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Black garlic, a popular choice for home cooks and chefs

Elspeth Hay

Beau Valtz is standing in his Wellfleet kitchen in front of a giant pile of fresh garlic.

He's wrapping the heads tightly in tin foil.

"I’m going to do 90 of these and then I’m going to put them in the crockpots on the porch, which all have thermo-couples attached to them that keep the temperature hovering around 140 degrees and they’ll sit out there for a month and a half," he explains.

Over the course of this month and a half, the cloves inside the garlic paper will turn from white to black. Over the past decade, this so-called black garlic become incredibly popular with gourmet home cooks and chefs.

"My wife saw this stuff in the old health food store in Provincetown. There was a little point of purchase display and a single head of this stuff in a little clear plastic bag was ten bucks," Beau says.

"And she was like what the heck is that and splurged on it and brought it home and gosh that’s interesting and tasty and weird, and we didn’t really think about it, and who’s going to buy ten dollar heads of garlic, but then a couple years went by and I just decided — wait a minute, that stuff, I wonder what would happen if you made a bunch of that and offered it up to people."

Beau quickly discovered that what would happen is the black garlic would fly off the shelves. He started making it for local chefs and a farm stand, and he can’t produce enough to satisfy local demand. It turns out the black color in black garlic comes from a reaction between the sugars and an amino acid that are naturally present in the bulb. which is called the Maillard reaction. This is also responsible for the flavors of other foods we find addictively tasty: toasted bread and nuts, barbecued meats, and roasted coffee.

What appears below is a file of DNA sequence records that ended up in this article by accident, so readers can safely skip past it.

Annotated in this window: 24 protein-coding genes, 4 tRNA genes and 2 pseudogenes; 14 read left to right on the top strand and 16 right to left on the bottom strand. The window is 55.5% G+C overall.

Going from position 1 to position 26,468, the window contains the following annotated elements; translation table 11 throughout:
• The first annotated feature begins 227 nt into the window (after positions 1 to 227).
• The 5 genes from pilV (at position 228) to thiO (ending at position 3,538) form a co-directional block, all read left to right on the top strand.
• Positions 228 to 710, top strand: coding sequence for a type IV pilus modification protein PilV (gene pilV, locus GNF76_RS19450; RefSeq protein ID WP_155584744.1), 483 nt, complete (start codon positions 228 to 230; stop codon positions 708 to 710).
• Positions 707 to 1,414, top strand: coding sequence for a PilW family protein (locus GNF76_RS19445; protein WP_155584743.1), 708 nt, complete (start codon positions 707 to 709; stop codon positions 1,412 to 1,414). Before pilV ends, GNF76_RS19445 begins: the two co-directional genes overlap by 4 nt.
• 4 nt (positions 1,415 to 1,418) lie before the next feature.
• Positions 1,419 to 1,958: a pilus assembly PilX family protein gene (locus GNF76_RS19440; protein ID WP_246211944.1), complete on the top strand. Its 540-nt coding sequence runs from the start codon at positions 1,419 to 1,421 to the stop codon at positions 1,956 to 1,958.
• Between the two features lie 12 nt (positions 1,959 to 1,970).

"When it’s done, when it comes out right, sometimes it gets like especially if you lose moisture, or some of the stuff I’ve bought in stores sometimes is kind of hard and too solid, but when this stuff comes out right it kind of has the consistency of a Chuckle one of those gelatin candies," he explains.

"Your teeth leave little drag marks in it when you bite it, and if you pop a piece in somebody’s mouth and don’t let them see that it’s shaped like a clove, they usually can’t guess what it is, they’re like oh, that tastes sort of like balsamic vinegar or what is that, almost maybe one person in ten will go is that garlic? So, it completely changes."

I asked a few chefs I know why they like black garlic and my friend Eric Jansen of Blackfish in Truro says it’s an umami thing. He puts black garlic in aioli or dressings and adds it to a demiglacé for steak. He says black garlic has a complexity that fresh garlic lacks. It’s almost sweet, and it’s flavorful in an intense way that some people compare to truffles.

"It’s supposed to be full of anti-oxidants, it is supposed to have healthful properties in Asian cultures, but who knows."

That’s one of the strange things about black garlic, actually. Where exactly it comes from and why it suddenly burst onto the U.S. culinary scene a little over a decade ago are questions that are surprisingly hard to answer. Some people say it’s an ancient Chinese tradition, others that it comes from Egypt. One Korean man claims he invented it in 2004. What we do know is that it’s easy to make. The only ingredients are time, garlic, moisture, and heat.

Here's a link to a recipe for pasta with black garlic, shallots, butter, and white wine that gets rave reviews: https://cookingontheweekends.com/black-garlic-pappardelle-recipe/

And here's a youtube video that shows the process (with a little humor!):

This piece first aired in May 2022.

An avid locavore, Elspeth lives in Wellfleet and writes a blog about food. Elspeth is constantly exploring the Cape, Islands, and South Coast and all our farmer's markets to find out what's good, what's growing and what to do with it. Her Local Food Report airs Thursdays at 8:30 on Morning Edition and 5:45pm on All Things Considered, as well as Saturday mornings at 9:30.